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New Poetry by Robert Mueller and Desi Di Nardo

New Poetry by Robert Mueller and Desi Di Nardo

Robert Mueller has graced our pages before, and in his latest, takes what seems to be a new direction. The rhythm and mood is Shakespearean. But the word mix is a la Language Poetry.

Desi Di Nardo has also graced these pages before, and she has a new book coming out. From Guernica’s blub:

 

The Cure is a Forest by Desi Di Nardo
An element of animism permeates the poems, set in and against the backdrop of Canada’s ecotones, taking us from the city and industry into both the past and the possible.

The Launch Party is April 3rd. For more information, visit this website: Guernica Editions

 

 

Toronto: Poetry Event in November

Toronto: Poetry Event in November

Annex Style home, University of Toronto Campus. Photo by SimonP
Annex Style home, University of Toronto Campus. Photo by SimonP

For those of you living in Canada, or thinking about a visit, Desis Di Nardo sends this invitation. It sounds like a great gathering:

 

I want to let you know about a poetry event I will be co-hosting with Canada’s Poet Laureate – Pierre DesRuisseaux on Sunday, November 8, 2009 at 7 p.m. There will be readings by Pierre DesRuisseaux, Max Layton, Armand Garnet Ruffo, and Toronto’s new Poet Laureate – Dionne Brand. In addition, the night will feature live jazz, an art exhibit, and the winners of a high school poetry contest. Details can be found below.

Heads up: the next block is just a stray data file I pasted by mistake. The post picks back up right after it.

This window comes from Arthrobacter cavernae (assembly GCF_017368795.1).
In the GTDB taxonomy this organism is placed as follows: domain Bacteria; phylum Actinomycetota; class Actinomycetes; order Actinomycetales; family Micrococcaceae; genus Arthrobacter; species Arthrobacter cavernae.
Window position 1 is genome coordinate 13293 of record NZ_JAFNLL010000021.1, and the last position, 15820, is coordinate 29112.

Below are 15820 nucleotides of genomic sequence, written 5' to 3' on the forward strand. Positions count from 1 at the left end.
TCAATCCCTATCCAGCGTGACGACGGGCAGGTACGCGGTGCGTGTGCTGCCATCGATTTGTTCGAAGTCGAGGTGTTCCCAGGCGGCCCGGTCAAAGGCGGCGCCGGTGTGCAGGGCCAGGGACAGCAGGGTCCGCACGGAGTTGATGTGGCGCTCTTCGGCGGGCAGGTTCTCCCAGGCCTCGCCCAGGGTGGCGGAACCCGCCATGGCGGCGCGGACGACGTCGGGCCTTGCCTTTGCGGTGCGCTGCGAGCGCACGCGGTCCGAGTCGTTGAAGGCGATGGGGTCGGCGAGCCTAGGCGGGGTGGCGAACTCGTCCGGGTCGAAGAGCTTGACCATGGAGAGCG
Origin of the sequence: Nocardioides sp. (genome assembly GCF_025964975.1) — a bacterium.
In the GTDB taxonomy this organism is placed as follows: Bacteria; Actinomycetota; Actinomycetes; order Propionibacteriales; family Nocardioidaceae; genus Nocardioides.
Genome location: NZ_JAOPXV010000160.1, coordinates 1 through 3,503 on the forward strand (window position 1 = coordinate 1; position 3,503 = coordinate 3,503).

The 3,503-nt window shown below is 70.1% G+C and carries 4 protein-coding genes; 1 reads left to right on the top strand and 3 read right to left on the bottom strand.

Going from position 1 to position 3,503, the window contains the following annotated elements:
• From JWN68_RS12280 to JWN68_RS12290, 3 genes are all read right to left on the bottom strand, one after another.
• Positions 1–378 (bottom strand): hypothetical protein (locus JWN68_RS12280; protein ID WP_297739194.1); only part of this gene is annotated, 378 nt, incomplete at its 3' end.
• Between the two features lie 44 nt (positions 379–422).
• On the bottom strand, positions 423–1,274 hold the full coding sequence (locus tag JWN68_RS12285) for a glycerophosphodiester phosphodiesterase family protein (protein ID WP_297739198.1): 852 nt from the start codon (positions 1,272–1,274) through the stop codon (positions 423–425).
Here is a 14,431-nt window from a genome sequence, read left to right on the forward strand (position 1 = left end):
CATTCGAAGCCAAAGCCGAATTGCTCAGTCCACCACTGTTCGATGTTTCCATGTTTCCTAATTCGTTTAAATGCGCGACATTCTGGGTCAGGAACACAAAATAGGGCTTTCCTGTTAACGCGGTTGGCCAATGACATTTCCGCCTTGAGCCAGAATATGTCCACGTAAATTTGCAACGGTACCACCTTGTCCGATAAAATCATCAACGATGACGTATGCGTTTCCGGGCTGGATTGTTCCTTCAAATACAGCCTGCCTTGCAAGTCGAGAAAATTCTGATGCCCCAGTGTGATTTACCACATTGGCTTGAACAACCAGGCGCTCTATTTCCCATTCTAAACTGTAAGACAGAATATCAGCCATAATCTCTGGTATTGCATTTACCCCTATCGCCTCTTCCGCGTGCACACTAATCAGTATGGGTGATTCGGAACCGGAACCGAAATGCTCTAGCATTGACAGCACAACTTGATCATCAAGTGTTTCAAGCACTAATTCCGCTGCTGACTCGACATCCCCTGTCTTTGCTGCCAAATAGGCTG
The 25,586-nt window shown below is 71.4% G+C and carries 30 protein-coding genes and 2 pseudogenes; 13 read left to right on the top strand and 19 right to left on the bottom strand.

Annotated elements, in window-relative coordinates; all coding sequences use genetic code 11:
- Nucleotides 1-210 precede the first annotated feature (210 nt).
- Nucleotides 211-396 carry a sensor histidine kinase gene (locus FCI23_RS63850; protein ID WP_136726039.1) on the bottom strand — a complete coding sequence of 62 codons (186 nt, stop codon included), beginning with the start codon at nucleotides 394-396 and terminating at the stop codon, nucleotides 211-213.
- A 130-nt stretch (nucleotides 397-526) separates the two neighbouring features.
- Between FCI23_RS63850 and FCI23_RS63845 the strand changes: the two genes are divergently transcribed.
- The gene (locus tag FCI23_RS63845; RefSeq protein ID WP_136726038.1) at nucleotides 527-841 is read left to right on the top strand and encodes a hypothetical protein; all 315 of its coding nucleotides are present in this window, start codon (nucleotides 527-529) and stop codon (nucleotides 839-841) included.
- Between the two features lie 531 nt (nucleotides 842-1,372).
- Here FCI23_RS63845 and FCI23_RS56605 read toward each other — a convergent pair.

Poetry Parade
Sunday November 8, 2009 at 7 pm
The Annex Live (296 Brunswick Avenue – just south of Bloor Street).

*Pierre DesRuisseaux
*Dionne Brand
*Max Layton
*Armand Garnet Ruffo

*Music: Local Jazz duo Norm Amadio & Julie McGregor

*Artwork: Canadian landscape art pieces by Mario Ricci

*High School Poetry Contest: sponsored by Book City in the Annex

I hope to see you at the event!

Warmly,
Desi

 

Being in Time

Being in Time

Yves Tanguy's Indefinite Divisibilty. 1943
Yves Tanguy’s Indefinite Divisibilty. 1943

For those of you north of the border, for those of you planning to take a trip to Canada soon, Desi Di Nardo has a poetic treat in store. On Wednesday, May 13th, she will be holding a workshop/reading at 7:00pm.

The location is:

The McNally Robinson Bookstore

Don Mills Road at Lawrence Avenue East
12 Marie Labatte Road
Toronto, Ontario
M3C 3R6

(416) 384-0084

From the bookstore’s announcement:

Desi Di Nardo is an author and poet living in Toronto whose work has been published in numerous North American and international journals and anthologies. Her poetry has been performed at the National Arts Centre, featured in Poetry on the Way on the TTC, and displayed in the Official Residences of Canada. Desi’s poems have also been studied in schools across the country, translated into several languages, and printed on Starbucks cups. She has also worked as an English professor at George Brown College and Writer-in-Residence Loretto College.

*     *     *     *     *

I’ve been thinking a lot about missing things. Missing key, essential, historical moments. Especially firsts. The first time Thelonious Monk and John Coltrane played together. The first time Charlie Parker and Dizzy Gillespie played together. The first time a small group of people heard those notes of genius. The very first time . . .